Coca-Cola, looking to adapt to people’s changing tastes, wants to expand new and smaller brands, including drinks that can be mixed with alcohol.
Also read, McDonald's relaunches McCafe with the help of Coca-Cola.
The company said Wednesday that more people want to sip on beverages made in small batches, instead of mass-produced sodas. Knowing that, Coca-Cola recently bought Mexican sparkling water brand Topo Chico, which it said has a strong following in Texas. It said it will look to develop other smaller brands, such as its Blue Sky soda, which is made with cane sugar instead of high-fructose corn syrup.
Alcohol mixers are also becoming more popular around the world, said CEO James Quincey, and the company launched a mixer in Spain called Royal Bliss this year as well as a new line in the U.K.
“More consumers seek unique and distinct products with sophisticated flavours, quality ingredients and smaller-scale production,” said Quincey.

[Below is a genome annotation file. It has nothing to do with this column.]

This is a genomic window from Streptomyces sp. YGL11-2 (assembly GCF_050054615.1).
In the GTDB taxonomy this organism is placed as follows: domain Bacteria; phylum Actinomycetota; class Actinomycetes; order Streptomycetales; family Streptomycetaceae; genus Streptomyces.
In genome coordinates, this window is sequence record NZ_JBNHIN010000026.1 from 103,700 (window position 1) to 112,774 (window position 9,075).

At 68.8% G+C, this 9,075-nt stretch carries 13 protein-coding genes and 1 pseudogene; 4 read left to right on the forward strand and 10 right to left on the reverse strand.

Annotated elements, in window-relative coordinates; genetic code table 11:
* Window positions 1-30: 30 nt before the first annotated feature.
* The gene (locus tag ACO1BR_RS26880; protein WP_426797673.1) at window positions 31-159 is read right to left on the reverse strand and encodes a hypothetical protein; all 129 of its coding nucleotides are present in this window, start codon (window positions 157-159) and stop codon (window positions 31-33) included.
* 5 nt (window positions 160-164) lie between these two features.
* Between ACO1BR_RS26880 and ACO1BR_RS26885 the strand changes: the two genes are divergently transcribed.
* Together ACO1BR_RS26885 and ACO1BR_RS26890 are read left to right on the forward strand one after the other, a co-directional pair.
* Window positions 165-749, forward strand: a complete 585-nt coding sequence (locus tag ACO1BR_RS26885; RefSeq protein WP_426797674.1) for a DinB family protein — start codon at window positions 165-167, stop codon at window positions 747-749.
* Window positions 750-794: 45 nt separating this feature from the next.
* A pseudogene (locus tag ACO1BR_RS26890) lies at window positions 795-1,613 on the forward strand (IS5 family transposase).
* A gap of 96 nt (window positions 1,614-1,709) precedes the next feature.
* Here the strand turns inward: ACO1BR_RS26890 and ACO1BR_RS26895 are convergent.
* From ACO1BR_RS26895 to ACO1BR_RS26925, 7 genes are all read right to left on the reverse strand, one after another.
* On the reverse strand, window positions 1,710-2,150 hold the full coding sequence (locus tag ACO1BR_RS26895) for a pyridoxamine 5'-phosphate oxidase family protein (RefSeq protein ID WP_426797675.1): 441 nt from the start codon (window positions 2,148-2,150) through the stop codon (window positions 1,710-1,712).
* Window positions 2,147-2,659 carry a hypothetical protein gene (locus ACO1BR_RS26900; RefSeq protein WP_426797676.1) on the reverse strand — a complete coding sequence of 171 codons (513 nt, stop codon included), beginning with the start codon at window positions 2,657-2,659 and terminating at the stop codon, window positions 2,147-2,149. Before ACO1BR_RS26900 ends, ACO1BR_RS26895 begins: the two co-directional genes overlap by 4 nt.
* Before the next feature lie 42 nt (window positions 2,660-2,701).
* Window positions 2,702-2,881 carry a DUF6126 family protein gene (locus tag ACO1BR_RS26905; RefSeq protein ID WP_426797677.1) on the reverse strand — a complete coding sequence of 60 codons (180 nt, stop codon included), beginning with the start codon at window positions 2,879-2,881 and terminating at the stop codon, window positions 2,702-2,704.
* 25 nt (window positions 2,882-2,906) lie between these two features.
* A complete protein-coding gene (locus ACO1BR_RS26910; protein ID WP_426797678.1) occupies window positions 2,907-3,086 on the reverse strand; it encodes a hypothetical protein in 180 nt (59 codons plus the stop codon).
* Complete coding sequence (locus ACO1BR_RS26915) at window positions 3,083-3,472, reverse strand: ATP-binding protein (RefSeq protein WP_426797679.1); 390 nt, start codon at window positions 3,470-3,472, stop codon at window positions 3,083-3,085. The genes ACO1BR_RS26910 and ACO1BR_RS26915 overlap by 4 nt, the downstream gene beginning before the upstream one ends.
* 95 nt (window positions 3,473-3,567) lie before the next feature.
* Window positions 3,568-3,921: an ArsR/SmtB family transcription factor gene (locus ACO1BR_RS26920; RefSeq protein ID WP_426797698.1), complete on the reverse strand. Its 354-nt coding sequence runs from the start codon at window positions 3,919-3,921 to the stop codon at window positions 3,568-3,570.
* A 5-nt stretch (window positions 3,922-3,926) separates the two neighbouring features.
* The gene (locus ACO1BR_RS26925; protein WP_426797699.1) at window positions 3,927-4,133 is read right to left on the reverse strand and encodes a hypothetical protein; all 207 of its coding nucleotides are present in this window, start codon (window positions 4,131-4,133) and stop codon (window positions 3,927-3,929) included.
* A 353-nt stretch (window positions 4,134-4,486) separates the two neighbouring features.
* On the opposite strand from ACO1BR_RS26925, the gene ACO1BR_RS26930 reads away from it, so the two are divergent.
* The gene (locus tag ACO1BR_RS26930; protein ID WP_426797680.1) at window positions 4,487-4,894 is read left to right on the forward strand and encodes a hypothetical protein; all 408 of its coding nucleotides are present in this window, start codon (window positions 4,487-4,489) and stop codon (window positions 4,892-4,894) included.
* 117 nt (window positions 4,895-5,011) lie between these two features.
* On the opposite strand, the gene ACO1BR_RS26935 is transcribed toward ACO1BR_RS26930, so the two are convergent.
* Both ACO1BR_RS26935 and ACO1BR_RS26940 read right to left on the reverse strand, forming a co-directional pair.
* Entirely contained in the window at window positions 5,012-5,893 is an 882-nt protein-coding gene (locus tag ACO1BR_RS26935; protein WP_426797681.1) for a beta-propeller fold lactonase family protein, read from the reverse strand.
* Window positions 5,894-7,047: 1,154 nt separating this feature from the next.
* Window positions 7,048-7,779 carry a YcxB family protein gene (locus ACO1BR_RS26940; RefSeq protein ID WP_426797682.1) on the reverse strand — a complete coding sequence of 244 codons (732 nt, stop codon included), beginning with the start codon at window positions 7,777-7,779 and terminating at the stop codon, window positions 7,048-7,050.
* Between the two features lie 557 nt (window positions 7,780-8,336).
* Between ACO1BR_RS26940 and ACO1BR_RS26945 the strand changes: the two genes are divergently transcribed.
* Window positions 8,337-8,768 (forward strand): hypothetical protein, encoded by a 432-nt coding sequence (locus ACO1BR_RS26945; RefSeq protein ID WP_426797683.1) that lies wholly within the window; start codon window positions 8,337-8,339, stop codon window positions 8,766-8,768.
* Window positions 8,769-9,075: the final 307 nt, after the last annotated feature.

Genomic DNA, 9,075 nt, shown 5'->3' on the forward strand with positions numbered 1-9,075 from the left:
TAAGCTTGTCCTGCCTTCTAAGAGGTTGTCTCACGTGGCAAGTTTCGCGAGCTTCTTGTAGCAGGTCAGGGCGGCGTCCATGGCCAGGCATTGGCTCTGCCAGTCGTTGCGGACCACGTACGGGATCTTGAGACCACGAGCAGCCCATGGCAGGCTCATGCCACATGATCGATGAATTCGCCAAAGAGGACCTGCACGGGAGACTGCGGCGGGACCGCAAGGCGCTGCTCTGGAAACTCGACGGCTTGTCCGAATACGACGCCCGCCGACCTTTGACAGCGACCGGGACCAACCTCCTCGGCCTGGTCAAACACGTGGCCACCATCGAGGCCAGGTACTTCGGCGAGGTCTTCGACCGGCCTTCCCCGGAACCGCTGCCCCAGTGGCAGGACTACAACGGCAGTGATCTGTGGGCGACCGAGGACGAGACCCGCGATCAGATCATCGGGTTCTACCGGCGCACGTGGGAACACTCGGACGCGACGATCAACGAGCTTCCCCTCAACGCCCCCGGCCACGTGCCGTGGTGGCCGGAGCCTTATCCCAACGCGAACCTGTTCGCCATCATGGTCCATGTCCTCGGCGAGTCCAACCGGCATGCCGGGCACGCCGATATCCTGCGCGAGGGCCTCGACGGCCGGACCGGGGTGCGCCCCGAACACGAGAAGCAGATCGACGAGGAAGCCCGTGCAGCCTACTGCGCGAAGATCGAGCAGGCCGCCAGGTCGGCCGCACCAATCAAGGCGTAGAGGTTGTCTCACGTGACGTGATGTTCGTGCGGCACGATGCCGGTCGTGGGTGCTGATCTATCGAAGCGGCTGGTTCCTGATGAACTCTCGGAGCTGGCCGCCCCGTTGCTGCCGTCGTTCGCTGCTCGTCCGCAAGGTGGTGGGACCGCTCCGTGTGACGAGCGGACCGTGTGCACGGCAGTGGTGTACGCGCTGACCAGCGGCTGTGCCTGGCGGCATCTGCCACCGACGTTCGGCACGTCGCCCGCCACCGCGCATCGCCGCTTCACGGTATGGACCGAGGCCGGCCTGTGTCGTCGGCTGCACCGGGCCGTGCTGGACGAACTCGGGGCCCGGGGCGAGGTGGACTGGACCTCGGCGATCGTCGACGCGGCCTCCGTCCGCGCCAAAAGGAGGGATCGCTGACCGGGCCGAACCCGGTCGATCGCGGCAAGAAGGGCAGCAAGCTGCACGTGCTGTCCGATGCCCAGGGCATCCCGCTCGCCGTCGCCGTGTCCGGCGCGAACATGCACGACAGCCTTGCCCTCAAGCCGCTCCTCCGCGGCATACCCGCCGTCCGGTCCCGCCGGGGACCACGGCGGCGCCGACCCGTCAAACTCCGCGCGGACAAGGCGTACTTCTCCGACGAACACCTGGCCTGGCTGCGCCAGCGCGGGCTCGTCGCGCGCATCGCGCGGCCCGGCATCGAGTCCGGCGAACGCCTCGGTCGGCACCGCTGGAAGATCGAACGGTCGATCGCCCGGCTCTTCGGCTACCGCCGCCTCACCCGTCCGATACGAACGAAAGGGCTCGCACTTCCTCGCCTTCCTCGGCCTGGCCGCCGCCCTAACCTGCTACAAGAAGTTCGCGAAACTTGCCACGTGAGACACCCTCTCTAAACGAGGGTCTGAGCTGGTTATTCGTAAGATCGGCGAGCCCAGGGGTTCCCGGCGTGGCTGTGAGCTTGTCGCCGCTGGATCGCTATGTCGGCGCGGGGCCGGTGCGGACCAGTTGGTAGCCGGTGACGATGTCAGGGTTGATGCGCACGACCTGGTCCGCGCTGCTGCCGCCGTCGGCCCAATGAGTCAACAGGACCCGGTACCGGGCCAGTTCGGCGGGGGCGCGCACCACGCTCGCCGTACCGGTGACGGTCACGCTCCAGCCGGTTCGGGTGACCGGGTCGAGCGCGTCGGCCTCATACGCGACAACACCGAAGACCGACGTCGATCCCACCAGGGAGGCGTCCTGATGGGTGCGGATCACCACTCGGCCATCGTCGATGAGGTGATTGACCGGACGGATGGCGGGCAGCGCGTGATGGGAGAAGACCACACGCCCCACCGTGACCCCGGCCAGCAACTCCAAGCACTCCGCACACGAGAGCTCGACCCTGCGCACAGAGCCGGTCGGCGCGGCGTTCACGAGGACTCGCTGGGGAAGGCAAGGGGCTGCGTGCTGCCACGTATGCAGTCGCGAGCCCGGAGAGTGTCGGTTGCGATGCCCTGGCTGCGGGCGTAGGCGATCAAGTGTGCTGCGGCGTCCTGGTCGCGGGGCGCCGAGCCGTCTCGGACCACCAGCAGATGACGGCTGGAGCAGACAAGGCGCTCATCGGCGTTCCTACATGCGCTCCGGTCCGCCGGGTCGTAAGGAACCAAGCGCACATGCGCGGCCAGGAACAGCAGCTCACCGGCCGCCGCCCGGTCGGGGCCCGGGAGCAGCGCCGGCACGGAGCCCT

The Atlanta-based company said the U.S. launch of Coca-Cola Zero Sugar, a reformulated replacement for Coca-Cola Zero, was successful. Overall sales volume of its bubbly soft drinks during the most recent quarter was flat in North America, the company’s biggest market. Sales volume of Sprite, bottled tea and bottled coffee grew, while its various waters fell.
Coca-Cola reported better-than-expected earnings and revenue for the third quarter.
It posted net income of $1.45 billion, or 33 cents per share, in the three months ending Sept. 29. That’s up from the $1.05 billion, or 24 cents per share, in reported in the same quarter a year ago.
Adjusted earnings came to 50 cents per share, a penny above what analysts were expecting, according to Zacks Investment Research.
Revenue fell 15 per cent $9.08 billion in the period, beating the $8.84 billion analysts expected. The company said much of the revenue drop has to do with its plans to sell off its bottling business, which means less revenue for the company as it focuses on selling syrups and concentrates of its drinks to bottlers.
Shares of Coca-Cola Co. which are up 11 per cent so far this year, slipped 8 cents to $46.10 on Wednesday.
SOURCE The Associated Press
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